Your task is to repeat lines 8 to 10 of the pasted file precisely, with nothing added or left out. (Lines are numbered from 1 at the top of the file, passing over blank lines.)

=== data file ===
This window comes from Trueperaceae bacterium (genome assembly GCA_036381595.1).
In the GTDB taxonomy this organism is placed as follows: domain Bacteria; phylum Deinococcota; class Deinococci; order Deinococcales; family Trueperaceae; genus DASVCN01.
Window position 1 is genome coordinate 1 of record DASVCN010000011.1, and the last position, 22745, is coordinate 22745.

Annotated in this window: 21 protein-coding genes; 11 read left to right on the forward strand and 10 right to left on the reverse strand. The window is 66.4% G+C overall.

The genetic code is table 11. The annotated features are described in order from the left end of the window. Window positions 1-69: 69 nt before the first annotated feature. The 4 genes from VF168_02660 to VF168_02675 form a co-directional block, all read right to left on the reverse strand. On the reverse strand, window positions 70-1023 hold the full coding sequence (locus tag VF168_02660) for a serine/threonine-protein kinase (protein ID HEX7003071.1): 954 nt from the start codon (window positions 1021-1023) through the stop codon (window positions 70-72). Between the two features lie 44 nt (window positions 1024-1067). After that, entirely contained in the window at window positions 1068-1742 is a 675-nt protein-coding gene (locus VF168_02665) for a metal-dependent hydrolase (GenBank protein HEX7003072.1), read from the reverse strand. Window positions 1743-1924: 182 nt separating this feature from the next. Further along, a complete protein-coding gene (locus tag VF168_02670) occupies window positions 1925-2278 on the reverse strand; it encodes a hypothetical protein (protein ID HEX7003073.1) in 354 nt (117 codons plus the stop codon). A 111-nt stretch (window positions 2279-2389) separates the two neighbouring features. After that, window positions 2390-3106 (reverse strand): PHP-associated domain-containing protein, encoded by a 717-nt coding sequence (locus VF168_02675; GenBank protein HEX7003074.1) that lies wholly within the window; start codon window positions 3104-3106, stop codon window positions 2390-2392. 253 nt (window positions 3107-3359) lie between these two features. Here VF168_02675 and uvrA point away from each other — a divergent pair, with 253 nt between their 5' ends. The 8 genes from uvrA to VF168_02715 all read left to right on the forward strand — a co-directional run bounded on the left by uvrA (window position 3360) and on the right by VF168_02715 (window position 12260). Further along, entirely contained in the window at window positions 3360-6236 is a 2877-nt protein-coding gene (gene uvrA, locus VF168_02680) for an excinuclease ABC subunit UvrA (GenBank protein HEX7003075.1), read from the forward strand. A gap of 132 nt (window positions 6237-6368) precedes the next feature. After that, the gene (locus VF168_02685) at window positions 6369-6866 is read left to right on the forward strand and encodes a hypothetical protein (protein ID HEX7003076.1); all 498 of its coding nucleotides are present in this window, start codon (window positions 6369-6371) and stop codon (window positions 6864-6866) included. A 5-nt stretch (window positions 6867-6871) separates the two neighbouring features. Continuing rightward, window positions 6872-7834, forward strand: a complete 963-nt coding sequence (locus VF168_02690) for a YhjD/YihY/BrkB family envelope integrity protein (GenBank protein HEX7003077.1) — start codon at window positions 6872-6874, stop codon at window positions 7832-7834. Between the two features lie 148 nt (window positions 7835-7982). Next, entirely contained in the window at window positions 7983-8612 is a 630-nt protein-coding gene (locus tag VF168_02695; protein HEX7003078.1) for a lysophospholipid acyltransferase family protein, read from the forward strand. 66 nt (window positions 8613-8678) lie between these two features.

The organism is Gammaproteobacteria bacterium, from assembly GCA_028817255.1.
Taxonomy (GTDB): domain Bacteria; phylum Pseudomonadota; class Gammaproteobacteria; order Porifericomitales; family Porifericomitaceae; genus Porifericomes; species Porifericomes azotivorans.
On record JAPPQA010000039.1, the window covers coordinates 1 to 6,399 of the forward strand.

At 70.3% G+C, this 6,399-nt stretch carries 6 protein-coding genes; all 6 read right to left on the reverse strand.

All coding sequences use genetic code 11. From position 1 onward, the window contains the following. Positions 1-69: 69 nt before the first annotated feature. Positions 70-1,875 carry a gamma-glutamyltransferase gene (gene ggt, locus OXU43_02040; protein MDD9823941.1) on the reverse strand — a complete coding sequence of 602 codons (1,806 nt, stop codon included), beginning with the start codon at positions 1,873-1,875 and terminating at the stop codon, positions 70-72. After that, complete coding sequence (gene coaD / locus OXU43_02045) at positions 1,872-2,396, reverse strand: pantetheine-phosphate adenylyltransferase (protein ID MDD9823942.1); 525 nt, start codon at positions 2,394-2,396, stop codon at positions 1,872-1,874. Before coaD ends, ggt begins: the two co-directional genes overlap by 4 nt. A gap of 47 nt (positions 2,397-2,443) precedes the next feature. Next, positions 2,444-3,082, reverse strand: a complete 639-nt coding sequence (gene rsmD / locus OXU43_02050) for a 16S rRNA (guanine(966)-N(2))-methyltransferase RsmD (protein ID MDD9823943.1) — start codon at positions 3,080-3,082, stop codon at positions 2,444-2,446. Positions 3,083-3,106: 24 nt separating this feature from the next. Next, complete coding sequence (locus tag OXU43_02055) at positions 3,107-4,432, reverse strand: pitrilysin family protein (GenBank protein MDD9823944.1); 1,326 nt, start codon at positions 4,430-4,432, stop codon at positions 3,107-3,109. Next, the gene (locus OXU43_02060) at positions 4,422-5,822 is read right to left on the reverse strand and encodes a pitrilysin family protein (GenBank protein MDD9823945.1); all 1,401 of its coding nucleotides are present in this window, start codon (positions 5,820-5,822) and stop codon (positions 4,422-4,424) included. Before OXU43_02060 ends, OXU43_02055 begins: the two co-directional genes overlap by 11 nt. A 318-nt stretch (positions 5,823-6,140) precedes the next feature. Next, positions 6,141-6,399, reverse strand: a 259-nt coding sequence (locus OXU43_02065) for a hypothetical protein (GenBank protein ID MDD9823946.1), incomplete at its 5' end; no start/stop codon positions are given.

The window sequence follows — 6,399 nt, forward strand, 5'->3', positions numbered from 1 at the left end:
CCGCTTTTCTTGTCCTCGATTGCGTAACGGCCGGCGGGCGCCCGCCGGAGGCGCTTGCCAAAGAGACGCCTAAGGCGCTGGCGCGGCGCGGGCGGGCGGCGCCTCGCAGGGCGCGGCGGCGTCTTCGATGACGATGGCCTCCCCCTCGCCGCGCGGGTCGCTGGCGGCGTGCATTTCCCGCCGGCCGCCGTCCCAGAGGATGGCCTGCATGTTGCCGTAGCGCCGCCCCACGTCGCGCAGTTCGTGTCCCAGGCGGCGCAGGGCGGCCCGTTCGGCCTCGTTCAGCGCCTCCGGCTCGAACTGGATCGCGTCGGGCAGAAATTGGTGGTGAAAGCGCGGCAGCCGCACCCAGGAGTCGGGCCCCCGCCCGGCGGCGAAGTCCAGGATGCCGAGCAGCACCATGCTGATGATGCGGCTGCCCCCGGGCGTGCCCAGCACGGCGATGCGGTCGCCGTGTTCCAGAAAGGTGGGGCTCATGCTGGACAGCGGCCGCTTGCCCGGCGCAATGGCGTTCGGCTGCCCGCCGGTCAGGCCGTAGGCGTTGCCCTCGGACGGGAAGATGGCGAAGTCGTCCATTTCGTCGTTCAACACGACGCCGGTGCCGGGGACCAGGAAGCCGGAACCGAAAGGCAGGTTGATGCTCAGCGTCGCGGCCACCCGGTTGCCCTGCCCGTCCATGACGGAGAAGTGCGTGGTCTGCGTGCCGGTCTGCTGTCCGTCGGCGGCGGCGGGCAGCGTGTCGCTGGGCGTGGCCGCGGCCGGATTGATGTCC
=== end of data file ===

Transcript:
On record JAPPQA010000039.1, the window covers coordinates 1 to 6,399 of the forward strand.

At 70.3% G+C, this 6,399-nt stretch carries 6 protein-coding genes; all 6 read right to left on the reverse strand.

All coding sequences use genetic code 11. From position 1 onward, the window contains the following. Positions 1-69: 69 nt before the first annotated feature. Positions 70-1,875 carry a gamma-glutamyltransferase gene (gene ggt, locus OXU43_02040; protein MDD9823941.1) on the reverse strand — a complete coding sequence of 602 codons (1,806 nt, stop codon included), beginning with the start codon at positions 1,873-1,875 and terminating at the stop codon, positions 70-72. After that, complete coding sequence (gene coaD / locus OXU43_02045) at positions 1,872-2,396, reverse strand: pantetheine-phosphate adenylyltransferase (protein ID MDD9823942.1); 525 nt, start codon at positions 2,394-2,396, stop codon at positions 1,872-1,874. Before coaD ends, ggt begins: the two co-directional genes overlap by 4 nt. A gap of 47 nt (positions 2,397-2,443) precedes the next feature. Next, positions 2,444-3,082, reverse strand: a complete 639-nt coding sequence (gene rsmD / locus OXU43_02050) for a 16S rRNA (guanine(966)-N(2))-methyltransferase RsmD (protein ID MDD9823943.1) — start codon at positions 3,080-3,082, stop codon at positions 2,444-2,446. Positions 3,083-3,106: 24 nt separating this feature from the next. Next, complete coding sequence (locus tag OXU43_02055) at positions 3,107-4,432, reverse strand: pitrilysin family protein (GenBank protein MDD9823944.1); 1,326 nt, start codon at positions 4,430-4,432, stop codon at positions 3,107-3,109. Next, the gene (locus OXU43_02060) at positions 4,422-5,822 is read right to left on the reverse strand and encodes a pitrilysin family protein (GenBank protein MDD9823945.1); all 1,401 of its coding nucleotides are present in this window, start codon (positions 5,820-5,822) and stop codon (positions 4,422-4,424) included. Before OXU43_02060 ends, OXU43_02055 begins: the two co-directional genes overlap by 11 nt. A 318-nt stretch (positions 5,823-6,140) precedes the next feature. Next, positions 6,141-6,399, reverse strand: a 259-nt coding sequence (locus OXU43_02065) for a hypothetical protein (GenBank protein ID MDD9823946.1), incomplete at its 5' end; no start/stop codon positions are given.